2014 Index of Economic Freedom

Côte d'Ivoire

overall score57.7
world rank107
Rule of Law

Property Rights30.0

Freedom From Corruption22.1

Limited Government

Government Spending79.8

Fiscal Freedom79.1

Regulatory Efficiency

Business Freedom55.1

Labor Freedom59.0

Monetary Freedom80.6

Open Markets

Trade Freedom71.4

Investment Freedom50.0

Financial Freedom50.0

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Quick Facts
  • Population:
    • 23.4 million
  • GDP (PPP):
    • $40.3 billion
    • 9.8% growth
    • 2.6% 5-year compound annual growth
    • $1,727 per capita
  • Unemployment:
  • Inflation (CPI):
    • 1.3%
  • FDI Inflow:
    • $478.4 million
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Côte d’Ivoire’s economic freedom score is 57.7, making its economy the 107th freest in the 2014 Index. Its score is 3.6 points better than last year, with improvements in all of the 10 economic freedoms except for financial freedom. Registering one of the 10 biggest score increases of the year, Côte d’Ivoire has advanced to 16th out of 46 countries in the Sub-Saharan Africa region, and its overall score is now slightly above the regional average.

Over the 20-year history of the Index, Côte d’Ivoire’s economic freedom has grown only modestly. The country has recorded notable advancements in trade freedom and fiscal freedom, the scores for which have improved by 20 points or more. However, those gains have been largely offset by substantial score declines in the area of the rule of law measured by property rights and freedom from corruption. Business freedom has also declined.

Côte d’Ivoire continues to be ranked as one of the “mostly unfree” economies in the Index. The overall business and investment climate, hampered by political instability and regulatory inefficiency, remains unfavorable to private investment, retarding much-needed economic growth.

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Background

In 2002, civil war split Côte d’Ivoire between a rebel-controlled North and a government-controlled South. Laurent Gbagbo, ousted from the presidency in April 2011 by French-backed forces, is currently jailed in The Hague, charged with four counts of crimes against humanity for his role in presidential election violence in 2010. Current President Alassane Ouattara gained a parliamentary majority in elections held in December 2011. In June 2012, militias and supporters of ex-President Gbagbo were caught in an attempt to overthrow the government. The largely market-based economy relies heavily on cash-crop agriculture and is highly sensitive to international prices for coffee and palm oil, its top revenue earners. The International Monetary Fund and World Bank have provided $4.4 billion in debt relief under the Heavily Indebted Poor Countries Initiative.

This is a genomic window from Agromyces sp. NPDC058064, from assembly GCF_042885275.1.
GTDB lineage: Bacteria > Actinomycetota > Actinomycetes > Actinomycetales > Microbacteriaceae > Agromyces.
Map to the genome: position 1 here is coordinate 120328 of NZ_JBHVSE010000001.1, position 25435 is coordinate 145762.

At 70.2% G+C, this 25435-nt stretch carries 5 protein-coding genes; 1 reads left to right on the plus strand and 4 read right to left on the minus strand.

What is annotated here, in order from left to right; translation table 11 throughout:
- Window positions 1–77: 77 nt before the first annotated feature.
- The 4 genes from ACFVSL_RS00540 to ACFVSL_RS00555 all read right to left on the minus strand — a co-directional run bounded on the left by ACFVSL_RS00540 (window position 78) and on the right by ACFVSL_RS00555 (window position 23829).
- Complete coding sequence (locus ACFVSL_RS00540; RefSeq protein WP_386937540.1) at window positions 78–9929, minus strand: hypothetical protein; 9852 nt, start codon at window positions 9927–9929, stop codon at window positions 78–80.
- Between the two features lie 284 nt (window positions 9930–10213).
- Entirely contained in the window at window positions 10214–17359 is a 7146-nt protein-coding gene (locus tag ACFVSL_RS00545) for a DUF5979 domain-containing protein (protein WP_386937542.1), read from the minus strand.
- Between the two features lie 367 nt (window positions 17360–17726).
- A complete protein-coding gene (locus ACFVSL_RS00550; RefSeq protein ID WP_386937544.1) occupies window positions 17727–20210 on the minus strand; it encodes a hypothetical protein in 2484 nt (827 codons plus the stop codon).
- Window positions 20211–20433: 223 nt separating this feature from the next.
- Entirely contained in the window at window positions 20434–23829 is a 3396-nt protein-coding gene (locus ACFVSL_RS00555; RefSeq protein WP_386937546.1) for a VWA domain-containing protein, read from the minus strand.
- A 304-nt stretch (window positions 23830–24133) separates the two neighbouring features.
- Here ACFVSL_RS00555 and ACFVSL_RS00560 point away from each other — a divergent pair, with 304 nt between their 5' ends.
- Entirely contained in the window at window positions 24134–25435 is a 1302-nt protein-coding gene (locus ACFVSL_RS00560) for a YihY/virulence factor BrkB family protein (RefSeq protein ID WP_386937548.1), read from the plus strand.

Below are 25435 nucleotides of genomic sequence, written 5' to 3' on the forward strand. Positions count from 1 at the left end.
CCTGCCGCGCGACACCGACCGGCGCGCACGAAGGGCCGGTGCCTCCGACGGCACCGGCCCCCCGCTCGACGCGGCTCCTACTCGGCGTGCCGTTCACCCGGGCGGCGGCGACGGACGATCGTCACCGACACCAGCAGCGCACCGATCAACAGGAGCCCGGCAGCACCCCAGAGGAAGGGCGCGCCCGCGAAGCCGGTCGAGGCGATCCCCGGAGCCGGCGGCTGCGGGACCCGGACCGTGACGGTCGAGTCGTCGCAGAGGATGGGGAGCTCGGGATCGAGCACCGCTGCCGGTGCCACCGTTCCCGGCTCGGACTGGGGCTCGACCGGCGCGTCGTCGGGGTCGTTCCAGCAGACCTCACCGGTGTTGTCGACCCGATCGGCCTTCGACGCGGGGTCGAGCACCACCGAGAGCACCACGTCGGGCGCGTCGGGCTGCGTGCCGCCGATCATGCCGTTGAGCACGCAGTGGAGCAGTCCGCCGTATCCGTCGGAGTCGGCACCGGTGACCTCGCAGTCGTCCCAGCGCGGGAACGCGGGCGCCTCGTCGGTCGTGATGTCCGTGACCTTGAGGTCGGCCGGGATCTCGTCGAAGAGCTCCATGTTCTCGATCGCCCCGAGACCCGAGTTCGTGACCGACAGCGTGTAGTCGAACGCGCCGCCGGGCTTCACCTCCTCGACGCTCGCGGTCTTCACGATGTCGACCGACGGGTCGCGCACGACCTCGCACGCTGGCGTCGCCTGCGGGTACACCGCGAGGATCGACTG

Rule of LawView Methodology

Property Rights 30.0 Create a Graph using this measurement

Freedom From Corruption 22.1 Create a Graph using this measurement

While the law provides criminal penalties for corruption by officials, they frequently engage in corrupt practices with impunity. Tender offers are irregularly publicized. Contract terms are not transparent, and bribes are regularly solicited. Protection of property rights is fragile. Despite the pervasiveness of corruption, the government appears to be making some progress in putting in place mechanisms to address the challenges.

Limited GovernmentView Methodology

The individual income tax rate is 36 percent, and the corporate tax rate is 25 percent. Other taxes include a value-added tax (VAT) and a tax on interest. The overall tax burden is just over 13 percent of GDP. Government expenditures are around 26 percent of GDP. The Paris Club of rich nations has agreed to cancel nearly all of Côte d’Ivoire’s outstanding debt by 2014.

Regulatory EfficiencyView Methodology

The process for establishing a company is now more streamlined, but paid-in minimum capital required to launch a business equals almost twice the level of average annual income. The formal labor market is not fully developed, and cumbersome labor codes hinder job growth. Although the government regulates many prices, it recently abandoned price setting for cocoa and will allow its price to fluctuate in response to world market conditions.

Open MarketsView Methodology

The average tariff rate for Côte d’Ivoire is 6.8 percent. The government screens investment from outside the West Africa Economic and Monetary Union, and foreign investors may find it difficult to enforce contracts. The financial sector remains vulnerable to government influence. The state owns or holds shares in several domestic financial institutions and continues to influence the allocation of credit.

Country's Score Over Time

Bar Graph of Côte d'Ivoire  Economic Freedom Scores Over a Time Period

Country Comparisons

Bar Graphs comparing Côte d'Ivoire  to other economic country groups

Regional Ranking

rank country overall change
1Mauritius76.5-0.4
2Botswana721.4
3Cape Verde66.12.4
4Rwanda64.70.6
5Ghana64.22.9
6South Africa62.50.7
7Madagascar61.7-0.3
8Swaziland61.24.0
9Zambia60.41.7
10Uganda59.9-1.2
11The Gambia59.50.7
12Namibia59.4-0.9
13Burkina Faso58.9-1.0
14Gabon57.80.0
15Tanzania57.8-0.1
16Côte d'Ivoire 57.73.6
17Kenya57.11.2
18Benin57.1-0.5
19Seychelles56.21.3
20Djibouti55.92.0
21Mali55.5-0.9
22Malawi55.40.1
23Senegal55.4-0.1
24Niger55.11.2
25Mozambique 550.0
26Nigeria54.3-0.8
27Guinea53.52.3
28Mauritania53.20.9
29Cameroon52.60.3
30Liberia52.43.1
31Burundi51.42.4
32Comoros51.43.9
33Guinea-Bissau51.30.2
34Sierra Leone50.52.2
35Ethiopia500.6
36Togo49.91.1
37Lesotho49.51.6
38São Tomé and Príncipe 48.80.8
39Angola47.70.4
40Central African Republic46.7-3.7
41Chad44.5-0.7
42Equatorial Guinea44.42.1
43Republic of Congo 43.70.2
44Democratic Republic of Congo40.61.0
45Eritrea38.52.2
46Zimbabwe35.56.9
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